12 Things You Need to Know About Rifle Optics

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Now that many law enforcement agencies allow their officers to field rifles, rifle optics have become very common in law enforcement operations.

In order to help you decide what optic best suits your needs, POLICE Magazine spoke with some experts on the tactical operation of firearms optics. And the following are 12 things they said you need to know about these essential accessories.


There are two categories of firearms optics: telescopic sights and reflector (reflex) sights.

Telescopic sights, commonly known as “scopes,” are sights that use magnification to make targets appear closer to the shooter, thereby making it easier for the shooter to make a precision shot.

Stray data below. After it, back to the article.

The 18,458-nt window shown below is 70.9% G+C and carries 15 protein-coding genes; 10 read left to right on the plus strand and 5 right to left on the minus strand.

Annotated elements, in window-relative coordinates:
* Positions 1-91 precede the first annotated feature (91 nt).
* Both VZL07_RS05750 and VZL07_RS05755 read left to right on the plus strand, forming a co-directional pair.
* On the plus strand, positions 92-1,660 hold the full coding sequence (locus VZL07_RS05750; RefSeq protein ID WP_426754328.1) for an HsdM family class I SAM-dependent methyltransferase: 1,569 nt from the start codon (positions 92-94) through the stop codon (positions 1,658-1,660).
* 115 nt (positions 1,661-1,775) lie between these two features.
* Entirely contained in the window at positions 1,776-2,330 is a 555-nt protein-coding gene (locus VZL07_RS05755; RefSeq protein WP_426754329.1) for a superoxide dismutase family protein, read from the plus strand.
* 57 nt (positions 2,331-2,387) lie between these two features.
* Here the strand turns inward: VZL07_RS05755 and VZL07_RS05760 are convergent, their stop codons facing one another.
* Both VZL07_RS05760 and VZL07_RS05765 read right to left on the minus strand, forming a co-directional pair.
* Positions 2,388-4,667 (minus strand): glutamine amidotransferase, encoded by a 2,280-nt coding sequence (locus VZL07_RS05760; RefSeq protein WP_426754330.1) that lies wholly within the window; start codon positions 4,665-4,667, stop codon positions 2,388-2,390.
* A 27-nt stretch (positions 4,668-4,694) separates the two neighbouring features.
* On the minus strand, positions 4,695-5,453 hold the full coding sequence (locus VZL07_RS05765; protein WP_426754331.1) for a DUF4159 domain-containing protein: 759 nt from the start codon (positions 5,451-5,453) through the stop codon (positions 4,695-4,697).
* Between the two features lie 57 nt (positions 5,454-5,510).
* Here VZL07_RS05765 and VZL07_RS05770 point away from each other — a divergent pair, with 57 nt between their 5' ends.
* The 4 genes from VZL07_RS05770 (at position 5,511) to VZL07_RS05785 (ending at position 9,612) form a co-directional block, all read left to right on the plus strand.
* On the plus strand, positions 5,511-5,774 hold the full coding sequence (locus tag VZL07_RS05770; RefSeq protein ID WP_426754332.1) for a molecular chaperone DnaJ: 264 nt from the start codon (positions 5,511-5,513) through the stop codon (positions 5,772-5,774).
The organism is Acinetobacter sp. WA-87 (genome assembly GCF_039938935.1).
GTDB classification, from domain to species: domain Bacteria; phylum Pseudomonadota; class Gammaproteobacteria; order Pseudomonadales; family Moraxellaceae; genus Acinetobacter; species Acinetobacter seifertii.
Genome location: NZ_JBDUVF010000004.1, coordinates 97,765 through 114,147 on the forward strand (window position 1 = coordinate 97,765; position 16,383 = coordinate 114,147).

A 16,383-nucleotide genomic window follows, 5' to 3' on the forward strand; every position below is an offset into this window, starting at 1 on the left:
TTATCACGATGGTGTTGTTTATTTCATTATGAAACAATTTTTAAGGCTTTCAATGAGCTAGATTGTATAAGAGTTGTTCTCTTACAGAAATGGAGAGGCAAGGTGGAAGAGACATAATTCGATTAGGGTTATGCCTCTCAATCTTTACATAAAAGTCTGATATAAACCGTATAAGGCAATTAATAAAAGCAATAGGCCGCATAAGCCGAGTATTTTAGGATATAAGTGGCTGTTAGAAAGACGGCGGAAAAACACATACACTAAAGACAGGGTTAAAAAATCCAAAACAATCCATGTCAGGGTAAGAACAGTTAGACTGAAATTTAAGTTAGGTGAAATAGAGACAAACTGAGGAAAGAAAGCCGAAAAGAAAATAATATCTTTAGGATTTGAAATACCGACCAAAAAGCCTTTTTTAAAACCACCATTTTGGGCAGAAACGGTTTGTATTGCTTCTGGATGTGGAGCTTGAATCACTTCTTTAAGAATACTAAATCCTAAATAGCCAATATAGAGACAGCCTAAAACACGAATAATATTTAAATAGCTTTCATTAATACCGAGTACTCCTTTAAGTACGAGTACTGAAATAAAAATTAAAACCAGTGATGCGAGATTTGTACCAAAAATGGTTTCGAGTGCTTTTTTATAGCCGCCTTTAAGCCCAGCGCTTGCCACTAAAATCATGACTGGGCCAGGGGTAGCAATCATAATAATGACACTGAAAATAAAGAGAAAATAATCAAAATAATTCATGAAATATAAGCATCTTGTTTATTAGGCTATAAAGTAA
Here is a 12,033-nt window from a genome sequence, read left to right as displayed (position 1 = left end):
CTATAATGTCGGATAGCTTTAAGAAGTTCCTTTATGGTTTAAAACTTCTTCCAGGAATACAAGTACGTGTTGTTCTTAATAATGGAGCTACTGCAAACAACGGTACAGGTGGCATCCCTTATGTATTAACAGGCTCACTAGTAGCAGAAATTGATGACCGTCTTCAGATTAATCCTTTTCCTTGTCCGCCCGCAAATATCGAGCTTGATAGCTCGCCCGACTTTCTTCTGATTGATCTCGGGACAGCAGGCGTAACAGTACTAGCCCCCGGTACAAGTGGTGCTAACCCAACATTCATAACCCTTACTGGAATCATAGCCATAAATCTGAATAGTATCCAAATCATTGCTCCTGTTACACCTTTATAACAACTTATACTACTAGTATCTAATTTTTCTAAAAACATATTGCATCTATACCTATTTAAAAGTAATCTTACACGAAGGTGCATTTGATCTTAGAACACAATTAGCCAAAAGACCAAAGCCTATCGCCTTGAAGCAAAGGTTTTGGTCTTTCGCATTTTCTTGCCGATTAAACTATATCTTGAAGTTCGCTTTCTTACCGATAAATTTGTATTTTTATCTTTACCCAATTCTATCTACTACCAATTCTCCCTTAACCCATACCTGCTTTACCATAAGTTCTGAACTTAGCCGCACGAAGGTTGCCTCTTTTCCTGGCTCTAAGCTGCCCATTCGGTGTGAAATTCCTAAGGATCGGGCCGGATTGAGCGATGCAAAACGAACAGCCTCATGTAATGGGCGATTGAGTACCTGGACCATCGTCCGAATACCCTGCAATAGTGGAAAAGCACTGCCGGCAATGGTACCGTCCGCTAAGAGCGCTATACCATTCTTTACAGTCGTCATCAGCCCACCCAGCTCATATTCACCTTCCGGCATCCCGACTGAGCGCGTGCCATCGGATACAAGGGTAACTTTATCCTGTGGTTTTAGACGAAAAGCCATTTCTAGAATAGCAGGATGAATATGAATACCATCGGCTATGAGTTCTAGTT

Reflector sights or “reflex” sights are optics that do not magnify the image of the target and feature a single point of reference such as a red dot for extremely fast sight acquisition. They are very useful in close-quarter combat, especially against multiple targets and moving targets. They can also be used at ranges beyond 200 yards by skilled shooters. One shooter who assisted with this article said he can hit a 12-inch plate about 75% of the time at 300 yards with a short-barreled 5.56mm rifle and an Aimpoint T1 with 3x magnification.

The term “reflex” sight is a shortening of the word reflector. Almost all reflex sights use a mirror and an internal light source such as an LED to reflect the image of the reticle back to the eye of the shooter. However, holographic sights first marketed by EoTech (now L-3 EoTech) use lasers to project a single point of aim onto a film enclosed inside the optic. Although they do not use reflection, holographic sights are generally classified as a type of reflex sight because they offer a single point of reference for quick target acquisition.